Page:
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There's also the "not all memory is RAM" trick: plan ahead with enough swap to fit all the data you intend to process, and just pretend that you have enough RAM. Let the virtual memory subsystem worry about whether or not it fits in RAM. Whether this works well or horribly depends on your data layout and access patterns.

Don't even need to do that. Just mmap it and the virtual memory system will handle it.

Interesting. Can you provide some examples of where this is the correct approach?

This is how mongodb originally managed all its data. It used memory mapped files to store the data and let the underlying OS memory management facilities do what they were designed to do. This saved the mongodb devs a ton of complexity in building their own custom cache and let them get to market much faster. The downside is that since virtual memory is shared between processes, other competing processes could potentially mess with your working set (pushing warm data out, etc). The other downside is that since your turning over the management of that “memory” to the OS, you lose fine grained control that can be used to optimize for your specific use case.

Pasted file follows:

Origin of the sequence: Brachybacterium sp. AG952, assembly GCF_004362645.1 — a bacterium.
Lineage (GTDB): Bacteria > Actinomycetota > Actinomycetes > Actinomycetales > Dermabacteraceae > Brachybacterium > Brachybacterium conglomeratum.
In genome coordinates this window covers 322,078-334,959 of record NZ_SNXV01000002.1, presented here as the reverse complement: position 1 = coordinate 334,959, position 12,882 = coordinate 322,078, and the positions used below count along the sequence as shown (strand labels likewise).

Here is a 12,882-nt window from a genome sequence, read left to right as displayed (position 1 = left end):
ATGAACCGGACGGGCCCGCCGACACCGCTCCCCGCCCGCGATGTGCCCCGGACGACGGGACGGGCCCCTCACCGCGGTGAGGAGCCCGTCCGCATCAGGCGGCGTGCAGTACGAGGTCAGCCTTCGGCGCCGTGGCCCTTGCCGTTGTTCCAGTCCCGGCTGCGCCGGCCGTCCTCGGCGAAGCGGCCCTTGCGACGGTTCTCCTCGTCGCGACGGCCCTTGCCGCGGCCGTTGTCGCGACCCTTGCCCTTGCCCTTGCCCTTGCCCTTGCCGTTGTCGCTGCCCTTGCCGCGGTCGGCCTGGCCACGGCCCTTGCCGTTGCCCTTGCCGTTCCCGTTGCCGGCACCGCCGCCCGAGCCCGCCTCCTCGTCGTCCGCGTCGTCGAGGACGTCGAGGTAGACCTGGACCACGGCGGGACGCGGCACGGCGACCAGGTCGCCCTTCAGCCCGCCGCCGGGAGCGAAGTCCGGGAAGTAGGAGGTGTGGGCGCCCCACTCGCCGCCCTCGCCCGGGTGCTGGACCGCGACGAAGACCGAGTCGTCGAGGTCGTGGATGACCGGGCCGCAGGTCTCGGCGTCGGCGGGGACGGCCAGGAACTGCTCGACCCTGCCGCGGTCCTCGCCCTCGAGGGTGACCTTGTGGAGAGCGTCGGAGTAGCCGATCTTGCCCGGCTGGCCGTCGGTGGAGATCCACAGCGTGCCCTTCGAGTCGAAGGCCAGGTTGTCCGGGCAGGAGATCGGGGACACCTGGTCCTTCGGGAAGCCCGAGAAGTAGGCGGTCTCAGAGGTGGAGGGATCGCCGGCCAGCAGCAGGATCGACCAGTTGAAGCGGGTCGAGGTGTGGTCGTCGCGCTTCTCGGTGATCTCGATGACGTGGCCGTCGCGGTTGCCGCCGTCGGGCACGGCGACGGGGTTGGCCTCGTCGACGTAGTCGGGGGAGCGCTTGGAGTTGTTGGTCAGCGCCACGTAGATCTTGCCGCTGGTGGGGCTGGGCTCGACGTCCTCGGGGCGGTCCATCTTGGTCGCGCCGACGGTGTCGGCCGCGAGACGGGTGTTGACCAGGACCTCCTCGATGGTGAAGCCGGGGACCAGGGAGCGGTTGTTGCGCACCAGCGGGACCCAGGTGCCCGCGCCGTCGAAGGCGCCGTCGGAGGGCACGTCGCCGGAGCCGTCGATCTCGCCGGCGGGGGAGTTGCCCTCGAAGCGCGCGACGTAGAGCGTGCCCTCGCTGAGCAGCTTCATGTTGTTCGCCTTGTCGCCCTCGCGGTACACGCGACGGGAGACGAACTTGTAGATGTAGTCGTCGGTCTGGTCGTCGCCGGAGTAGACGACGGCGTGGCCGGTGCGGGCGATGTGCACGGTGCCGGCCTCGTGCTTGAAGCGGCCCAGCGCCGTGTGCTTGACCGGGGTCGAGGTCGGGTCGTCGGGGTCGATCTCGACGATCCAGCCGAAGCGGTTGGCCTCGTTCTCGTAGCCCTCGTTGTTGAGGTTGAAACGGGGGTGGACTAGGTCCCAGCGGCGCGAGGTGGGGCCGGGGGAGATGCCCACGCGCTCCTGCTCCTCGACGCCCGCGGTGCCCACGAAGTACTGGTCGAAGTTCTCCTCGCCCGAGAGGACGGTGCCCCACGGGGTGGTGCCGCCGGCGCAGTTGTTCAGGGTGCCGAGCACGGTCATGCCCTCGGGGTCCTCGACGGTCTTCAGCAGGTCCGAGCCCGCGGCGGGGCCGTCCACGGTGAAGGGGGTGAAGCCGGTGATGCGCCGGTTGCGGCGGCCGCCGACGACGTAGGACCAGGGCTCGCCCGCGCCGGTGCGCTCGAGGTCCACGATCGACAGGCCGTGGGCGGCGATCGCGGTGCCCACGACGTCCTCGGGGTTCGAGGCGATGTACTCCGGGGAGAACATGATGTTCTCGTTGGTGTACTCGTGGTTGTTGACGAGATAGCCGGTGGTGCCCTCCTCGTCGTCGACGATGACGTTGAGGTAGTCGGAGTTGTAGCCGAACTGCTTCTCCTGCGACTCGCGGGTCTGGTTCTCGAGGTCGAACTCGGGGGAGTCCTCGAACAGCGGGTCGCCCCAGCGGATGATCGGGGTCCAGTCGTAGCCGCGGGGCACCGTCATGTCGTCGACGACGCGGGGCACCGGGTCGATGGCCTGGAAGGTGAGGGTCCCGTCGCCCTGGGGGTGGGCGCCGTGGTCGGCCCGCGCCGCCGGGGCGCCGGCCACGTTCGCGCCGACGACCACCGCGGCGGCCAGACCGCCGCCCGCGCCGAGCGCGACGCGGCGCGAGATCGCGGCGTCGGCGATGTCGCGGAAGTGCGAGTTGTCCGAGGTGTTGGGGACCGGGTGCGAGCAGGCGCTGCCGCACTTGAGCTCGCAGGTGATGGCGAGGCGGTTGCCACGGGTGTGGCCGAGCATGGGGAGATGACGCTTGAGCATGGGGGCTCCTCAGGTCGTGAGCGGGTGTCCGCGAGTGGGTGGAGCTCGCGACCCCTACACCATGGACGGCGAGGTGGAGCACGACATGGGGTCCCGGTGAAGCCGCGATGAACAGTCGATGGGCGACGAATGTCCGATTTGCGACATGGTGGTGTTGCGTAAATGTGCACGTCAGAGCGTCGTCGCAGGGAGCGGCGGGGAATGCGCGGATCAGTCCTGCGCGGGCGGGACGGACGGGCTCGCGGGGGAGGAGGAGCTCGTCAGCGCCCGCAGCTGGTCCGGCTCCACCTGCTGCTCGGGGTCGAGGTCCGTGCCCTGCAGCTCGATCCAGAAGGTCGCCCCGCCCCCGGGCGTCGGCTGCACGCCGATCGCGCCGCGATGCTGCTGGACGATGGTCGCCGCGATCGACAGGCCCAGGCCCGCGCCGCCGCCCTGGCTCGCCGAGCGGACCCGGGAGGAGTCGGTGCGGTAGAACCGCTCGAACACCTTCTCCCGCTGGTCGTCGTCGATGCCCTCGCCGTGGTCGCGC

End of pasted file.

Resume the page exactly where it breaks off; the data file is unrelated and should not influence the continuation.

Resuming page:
Except nowadays with Docker / Kubr you can safely assume the db engine will be the only tenant of a given vm /pod whatever so I think it’s better to let OS do memory management than fight it

Might not be exactly the same use case, but a simple example is compiling large libraries on constrained/embedded platforms. Building OpenCV on a Pi certainly used to require adding a gig of swap.

With the Varnish HTTP cache the authors started out with a very "mmap or bust" type of approach, but later added a malloc-based backend.

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